• Group apportionable income is the sum of members' individual net incomes
    • Intercompany transactions are eliminated from group income and apportionment calculations
    • NOLs can be shared among members of a combined group; tax credits cannot be shared.
  • NOL:
    • Adopt the 80% federal NOL limitation under IRC Sec 172(a) for NOL generated after January 1, 2018
    • Adopt federal unlimited carryforward of NOL generated after January 1, 2018
    • Kentucky does not allow a NOL carryback for tax years beginning on or after January 1, 2005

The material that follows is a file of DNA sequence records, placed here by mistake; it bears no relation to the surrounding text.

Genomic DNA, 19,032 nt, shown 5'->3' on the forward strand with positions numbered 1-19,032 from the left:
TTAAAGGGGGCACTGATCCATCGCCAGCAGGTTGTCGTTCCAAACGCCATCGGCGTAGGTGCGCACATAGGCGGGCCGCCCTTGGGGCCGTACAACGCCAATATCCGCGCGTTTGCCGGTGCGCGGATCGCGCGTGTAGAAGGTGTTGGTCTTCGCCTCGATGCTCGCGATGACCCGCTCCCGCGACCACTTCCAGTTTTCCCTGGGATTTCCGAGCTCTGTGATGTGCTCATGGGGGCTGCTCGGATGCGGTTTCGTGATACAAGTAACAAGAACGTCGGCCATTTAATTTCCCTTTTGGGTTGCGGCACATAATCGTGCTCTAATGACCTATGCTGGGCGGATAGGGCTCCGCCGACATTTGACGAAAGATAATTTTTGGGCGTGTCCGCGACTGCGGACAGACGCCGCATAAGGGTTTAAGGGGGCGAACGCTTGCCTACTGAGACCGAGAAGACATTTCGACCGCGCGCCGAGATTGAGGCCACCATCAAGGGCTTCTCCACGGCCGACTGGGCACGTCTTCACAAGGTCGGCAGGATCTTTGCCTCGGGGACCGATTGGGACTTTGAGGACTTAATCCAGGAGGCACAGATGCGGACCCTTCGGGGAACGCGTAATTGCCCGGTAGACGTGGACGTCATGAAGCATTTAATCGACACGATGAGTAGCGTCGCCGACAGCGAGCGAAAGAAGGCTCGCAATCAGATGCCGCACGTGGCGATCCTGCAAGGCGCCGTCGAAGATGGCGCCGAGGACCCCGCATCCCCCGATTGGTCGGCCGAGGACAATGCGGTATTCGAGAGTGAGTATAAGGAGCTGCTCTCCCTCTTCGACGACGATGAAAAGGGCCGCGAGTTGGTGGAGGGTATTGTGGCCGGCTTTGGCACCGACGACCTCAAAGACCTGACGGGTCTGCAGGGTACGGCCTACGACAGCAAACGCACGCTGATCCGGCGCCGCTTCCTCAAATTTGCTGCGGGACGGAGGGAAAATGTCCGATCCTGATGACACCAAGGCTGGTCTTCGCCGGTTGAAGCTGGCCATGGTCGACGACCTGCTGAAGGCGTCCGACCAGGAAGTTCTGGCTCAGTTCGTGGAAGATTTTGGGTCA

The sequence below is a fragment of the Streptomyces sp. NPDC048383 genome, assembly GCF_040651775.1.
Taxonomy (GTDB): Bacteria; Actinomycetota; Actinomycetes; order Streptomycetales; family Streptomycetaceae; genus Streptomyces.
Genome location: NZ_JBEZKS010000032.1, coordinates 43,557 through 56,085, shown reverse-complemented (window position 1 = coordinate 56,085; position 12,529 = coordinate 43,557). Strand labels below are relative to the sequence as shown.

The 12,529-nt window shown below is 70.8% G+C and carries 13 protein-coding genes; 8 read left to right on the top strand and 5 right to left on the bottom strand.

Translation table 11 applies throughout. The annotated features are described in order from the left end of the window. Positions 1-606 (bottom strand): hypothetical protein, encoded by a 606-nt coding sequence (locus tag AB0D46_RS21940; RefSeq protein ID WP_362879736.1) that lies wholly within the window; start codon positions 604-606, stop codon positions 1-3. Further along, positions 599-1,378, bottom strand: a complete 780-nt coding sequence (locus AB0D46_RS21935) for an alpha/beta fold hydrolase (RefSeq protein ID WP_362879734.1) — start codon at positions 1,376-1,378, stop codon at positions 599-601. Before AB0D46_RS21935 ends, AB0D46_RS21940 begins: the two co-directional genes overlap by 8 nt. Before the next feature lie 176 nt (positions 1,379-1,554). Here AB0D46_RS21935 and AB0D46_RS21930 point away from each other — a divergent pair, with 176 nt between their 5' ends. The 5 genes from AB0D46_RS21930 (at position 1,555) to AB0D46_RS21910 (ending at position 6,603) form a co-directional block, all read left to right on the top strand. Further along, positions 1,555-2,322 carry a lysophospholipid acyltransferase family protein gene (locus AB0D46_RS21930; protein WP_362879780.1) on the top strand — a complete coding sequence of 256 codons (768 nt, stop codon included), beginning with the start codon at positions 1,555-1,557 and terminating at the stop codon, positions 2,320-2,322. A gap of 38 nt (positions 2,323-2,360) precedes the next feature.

• Unitary Group NOL Sharing
      • Kentucky Net Operating Loss (KNOL) incurred by a taxpayer member prior to inclusion in a unitary combined group may be deducted from the apportioned income of:
        • That taxpayer member which originally incurred the KNOL *
        • Another taxpayer member, but in no case shall the deduction reduce any taxpayer member's Kentucky apportioned taxable income by more than 50% in any taxable year
      • KNOL incurred by a taxpayer member while included in a unitary combined group may be deducted from the apportioned income of:
        • That taxpayer member which originally incurred the KNOL*
        • Another taxpayer member that was a taxpayer member in the same combined group in the year in which the KNOL was originally incurred *
      • If the taxable income results in a net loss for a taxpayer member of the combined group, that taxpayer member has a KNOL